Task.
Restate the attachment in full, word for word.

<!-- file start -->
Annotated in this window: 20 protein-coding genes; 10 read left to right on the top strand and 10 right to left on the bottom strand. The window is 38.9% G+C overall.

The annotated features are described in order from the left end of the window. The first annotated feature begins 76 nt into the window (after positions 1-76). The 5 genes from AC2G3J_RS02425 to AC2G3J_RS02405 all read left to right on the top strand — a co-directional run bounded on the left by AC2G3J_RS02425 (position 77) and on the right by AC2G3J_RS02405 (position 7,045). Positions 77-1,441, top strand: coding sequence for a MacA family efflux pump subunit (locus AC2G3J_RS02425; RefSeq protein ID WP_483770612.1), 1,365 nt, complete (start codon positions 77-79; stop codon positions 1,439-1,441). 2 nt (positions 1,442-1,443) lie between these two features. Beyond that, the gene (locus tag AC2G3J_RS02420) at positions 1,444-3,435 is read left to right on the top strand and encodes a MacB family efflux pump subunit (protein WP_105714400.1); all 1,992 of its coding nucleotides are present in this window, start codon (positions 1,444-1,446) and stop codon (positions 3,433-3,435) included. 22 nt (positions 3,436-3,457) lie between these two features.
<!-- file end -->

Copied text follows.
Annotated in this window: 20 protein-coding genes; 10 read left to right on the top strand and 10 right to left on the bottom strand. The window is 38.9% G+C overall.

The annotated features are described in order from the left end of the window. The first annotated feature begins 76 nt into the window (after positions 1-76). The 5 genes from AC2G3J_RS02425 to AC2G3J_RS02405 all read left to right on the top strand — a co-directional run bounded on the left by AC2G3J_RS02425 (position 77) and on the right by AC2G3J_RS02405 (position 7,045). Positions 77-1,441, top strand: coding sequence for a MacA family efflux pump subunit (locus AC2G3J_RS02425; RefSeq protein ID WP_483770612.1), 1,365 nt, complete (start codon positions 77-79; stop codon positions 1,439-1,441). 2 nt (positions 1,442-1,443) lie between these two features. Beyond that, the gene (locus tag AC2G3J_RS02420) at positions 1,444-3,435 is read left to right on the top strand and encodes a MacB family efflux pump subunit (protein WP_105714400.1); all 1,992 of its coding nucleotides are present in this window, start codon (positions 1,444-1,446) and stop codon (positions 3,433-3,435) included. 22 nt (positions 3,436-3,457) lie between these two features.